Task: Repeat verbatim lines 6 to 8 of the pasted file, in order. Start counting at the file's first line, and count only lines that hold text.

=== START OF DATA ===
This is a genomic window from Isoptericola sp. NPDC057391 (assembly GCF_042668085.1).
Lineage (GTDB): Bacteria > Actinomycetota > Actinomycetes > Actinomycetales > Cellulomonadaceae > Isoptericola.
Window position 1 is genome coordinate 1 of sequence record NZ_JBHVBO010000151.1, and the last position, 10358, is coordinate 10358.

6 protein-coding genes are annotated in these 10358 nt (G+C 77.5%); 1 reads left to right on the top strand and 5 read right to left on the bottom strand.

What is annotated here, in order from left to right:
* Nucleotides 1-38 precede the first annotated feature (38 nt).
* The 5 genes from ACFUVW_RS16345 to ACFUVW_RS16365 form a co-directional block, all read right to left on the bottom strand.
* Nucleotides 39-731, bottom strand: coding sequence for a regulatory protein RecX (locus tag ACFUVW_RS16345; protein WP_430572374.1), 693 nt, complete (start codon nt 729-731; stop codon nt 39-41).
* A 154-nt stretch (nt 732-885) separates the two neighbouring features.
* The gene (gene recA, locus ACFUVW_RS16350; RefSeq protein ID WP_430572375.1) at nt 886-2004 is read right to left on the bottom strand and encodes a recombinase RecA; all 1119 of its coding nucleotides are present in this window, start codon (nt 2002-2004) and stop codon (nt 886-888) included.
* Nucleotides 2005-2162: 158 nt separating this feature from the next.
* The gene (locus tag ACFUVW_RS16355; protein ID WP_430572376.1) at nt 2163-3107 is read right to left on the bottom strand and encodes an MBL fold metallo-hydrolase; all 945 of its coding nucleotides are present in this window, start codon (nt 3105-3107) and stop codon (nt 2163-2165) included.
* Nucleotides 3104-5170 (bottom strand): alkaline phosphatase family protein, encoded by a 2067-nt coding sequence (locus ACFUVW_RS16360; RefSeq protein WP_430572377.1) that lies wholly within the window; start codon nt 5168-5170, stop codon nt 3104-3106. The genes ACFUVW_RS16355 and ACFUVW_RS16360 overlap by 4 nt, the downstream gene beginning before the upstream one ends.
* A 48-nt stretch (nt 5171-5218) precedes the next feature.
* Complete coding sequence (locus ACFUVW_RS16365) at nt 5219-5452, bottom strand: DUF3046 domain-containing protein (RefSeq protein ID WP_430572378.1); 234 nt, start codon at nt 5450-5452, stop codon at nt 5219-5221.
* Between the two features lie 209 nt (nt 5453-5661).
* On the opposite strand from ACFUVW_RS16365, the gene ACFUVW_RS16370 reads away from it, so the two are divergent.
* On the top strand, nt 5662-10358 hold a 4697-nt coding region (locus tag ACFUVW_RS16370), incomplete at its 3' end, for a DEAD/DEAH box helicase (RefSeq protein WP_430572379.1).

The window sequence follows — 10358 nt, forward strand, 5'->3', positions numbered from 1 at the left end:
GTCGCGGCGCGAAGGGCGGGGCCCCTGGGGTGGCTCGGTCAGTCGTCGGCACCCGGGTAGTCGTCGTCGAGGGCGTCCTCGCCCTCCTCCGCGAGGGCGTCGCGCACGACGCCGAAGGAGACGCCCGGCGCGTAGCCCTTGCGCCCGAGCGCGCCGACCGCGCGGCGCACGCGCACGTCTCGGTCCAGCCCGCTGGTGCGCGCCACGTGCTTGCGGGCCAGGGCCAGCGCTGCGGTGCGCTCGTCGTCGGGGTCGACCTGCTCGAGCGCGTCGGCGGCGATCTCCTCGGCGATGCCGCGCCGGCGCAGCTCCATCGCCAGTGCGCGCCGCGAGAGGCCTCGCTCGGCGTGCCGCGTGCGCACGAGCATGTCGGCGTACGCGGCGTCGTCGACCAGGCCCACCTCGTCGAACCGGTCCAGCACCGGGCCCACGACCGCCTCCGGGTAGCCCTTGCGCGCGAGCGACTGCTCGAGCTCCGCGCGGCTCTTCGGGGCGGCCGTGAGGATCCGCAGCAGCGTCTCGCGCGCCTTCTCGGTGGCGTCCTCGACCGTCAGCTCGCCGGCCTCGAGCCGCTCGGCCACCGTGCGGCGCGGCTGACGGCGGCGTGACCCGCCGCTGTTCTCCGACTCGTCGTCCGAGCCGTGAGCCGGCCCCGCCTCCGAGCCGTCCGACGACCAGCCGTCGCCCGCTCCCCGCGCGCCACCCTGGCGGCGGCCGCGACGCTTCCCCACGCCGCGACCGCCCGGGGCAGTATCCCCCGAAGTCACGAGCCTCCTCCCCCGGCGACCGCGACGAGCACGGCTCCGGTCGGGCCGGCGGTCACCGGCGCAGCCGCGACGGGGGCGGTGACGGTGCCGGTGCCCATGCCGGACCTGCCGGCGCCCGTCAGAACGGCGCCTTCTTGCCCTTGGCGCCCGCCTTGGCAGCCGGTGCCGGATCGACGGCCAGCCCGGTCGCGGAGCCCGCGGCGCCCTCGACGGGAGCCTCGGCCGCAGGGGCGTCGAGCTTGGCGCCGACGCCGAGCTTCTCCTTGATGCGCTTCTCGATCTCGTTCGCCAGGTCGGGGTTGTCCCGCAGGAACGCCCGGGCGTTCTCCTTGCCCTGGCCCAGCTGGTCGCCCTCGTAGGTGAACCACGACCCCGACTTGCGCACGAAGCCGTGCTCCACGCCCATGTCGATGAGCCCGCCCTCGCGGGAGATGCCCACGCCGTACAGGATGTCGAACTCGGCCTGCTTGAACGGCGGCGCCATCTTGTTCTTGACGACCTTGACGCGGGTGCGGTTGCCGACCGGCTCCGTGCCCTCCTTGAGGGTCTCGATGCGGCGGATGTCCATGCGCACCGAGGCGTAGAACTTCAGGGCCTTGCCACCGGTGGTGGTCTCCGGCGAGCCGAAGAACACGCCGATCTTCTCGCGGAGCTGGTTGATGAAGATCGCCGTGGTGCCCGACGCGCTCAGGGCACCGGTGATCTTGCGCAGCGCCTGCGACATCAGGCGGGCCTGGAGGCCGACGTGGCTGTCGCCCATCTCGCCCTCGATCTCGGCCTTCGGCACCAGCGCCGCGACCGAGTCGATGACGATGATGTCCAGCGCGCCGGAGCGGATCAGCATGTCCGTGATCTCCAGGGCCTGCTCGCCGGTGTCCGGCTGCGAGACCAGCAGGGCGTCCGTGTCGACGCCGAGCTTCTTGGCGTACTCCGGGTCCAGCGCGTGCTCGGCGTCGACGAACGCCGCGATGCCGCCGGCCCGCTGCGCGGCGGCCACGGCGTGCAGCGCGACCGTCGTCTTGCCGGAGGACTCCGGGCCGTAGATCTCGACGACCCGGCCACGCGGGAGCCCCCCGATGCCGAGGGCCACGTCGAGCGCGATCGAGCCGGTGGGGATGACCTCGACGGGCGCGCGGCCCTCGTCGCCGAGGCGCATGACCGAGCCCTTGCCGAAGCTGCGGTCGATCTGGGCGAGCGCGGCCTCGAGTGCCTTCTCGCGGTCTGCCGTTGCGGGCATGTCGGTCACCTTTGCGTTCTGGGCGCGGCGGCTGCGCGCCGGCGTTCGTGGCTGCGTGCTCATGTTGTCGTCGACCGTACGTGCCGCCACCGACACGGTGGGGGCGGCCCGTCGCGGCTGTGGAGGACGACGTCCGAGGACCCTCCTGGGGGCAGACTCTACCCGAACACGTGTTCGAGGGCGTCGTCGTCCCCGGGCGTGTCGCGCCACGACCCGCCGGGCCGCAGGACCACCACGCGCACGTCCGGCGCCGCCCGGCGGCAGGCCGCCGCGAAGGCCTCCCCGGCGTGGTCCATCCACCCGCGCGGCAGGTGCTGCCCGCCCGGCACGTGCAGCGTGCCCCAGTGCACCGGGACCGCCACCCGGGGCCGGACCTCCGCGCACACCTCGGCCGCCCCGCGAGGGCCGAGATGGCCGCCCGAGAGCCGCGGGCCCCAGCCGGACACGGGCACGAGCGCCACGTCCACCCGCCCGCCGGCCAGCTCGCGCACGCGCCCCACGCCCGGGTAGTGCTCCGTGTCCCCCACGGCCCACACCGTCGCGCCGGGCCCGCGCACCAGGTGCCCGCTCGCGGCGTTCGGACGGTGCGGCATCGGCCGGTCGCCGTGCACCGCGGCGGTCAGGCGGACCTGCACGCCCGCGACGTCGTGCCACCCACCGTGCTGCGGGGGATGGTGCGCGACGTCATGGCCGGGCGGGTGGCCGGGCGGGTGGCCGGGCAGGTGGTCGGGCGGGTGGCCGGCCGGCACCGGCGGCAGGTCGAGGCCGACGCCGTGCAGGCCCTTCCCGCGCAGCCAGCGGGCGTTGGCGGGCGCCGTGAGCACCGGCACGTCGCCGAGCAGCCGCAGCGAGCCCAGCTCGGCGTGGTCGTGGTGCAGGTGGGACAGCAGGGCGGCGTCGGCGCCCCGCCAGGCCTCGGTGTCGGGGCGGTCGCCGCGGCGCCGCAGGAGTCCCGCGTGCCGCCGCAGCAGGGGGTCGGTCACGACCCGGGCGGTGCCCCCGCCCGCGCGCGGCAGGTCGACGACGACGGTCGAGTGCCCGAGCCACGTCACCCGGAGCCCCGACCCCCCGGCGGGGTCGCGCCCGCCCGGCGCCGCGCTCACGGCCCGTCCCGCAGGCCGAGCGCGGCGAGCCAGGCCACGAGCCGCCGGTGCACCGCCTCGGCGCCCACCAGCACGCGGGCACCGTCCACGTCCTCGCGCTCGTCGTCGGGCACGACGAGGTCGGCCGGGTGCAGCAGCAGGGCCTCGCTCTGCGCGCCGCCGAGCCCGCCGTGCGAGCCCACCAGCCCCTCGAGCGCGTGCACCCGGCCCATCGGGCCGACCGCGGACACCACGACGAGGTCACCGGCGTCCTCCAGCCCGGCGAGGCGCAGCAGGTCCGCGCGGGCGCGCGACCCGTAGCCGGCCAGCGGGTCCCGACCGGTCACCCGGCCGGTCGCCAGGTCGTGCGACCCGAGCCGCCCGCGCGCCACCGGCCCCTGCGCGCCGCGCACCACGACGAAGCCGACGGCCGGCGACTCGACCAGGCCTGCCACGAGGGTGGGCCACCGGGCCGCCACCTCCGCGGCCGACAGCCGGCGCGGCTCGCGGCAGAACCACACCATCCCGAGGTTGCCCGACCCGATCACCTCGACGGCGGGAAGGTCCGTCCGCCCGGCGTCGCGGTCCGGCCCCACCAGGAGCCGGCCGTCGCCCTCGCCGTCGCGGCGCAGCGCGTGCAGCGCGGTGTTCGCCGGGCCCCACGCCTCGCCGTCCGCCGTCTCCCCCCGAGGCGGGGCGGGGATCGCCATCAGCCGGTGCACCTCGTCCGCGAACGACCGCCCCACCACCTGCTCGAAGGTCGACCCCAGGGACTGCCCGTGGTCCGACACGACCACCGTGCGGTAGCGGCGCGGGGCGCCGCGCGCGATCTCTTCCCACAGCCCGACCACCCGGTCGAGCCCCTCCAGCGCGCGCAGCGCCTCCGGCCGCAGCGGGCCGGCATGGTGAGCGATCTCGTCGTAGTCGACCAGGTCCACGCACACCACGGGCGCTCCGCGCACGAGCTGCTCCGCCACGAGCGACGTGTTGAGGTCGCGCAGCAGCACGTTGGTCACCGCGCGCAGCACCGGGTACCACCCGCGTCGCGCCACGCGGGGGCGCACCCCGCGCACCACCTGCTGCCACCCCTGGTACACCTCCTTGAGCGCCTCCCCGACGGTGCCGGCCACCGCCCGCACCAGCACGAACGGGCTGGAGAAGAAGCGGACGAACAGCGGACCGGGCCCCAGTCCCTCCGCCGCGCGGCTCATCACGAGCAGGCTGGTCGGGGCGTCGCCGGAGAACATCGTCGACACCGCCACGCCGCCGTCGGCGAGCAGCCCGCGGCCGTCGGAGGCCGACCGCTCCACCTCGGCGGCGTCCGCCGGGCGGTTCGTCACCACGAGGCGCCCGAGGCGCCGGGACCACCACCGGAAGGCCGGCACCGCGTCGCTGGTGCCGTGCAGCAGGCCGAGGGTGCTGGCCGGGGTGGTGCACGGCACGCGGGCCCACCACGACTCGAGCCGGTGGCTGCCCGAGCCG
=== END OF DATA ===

* Nucleotides 1-38 precede the first annotated feature (38 nt).
* The 5 genes from ACFUVW_RS16345 to ACFUVW_RS16365 form a co-directional block, all read right to left on the bottom strand.
* Nucleotides 39-731, bottom strand: coding sequence for a regulatory protein RecX (locus tag ACFUVW_RS16345; protein WP_430572374.1), 693 nt, complete (start codon nt 729-731; stop codon nt 39-41).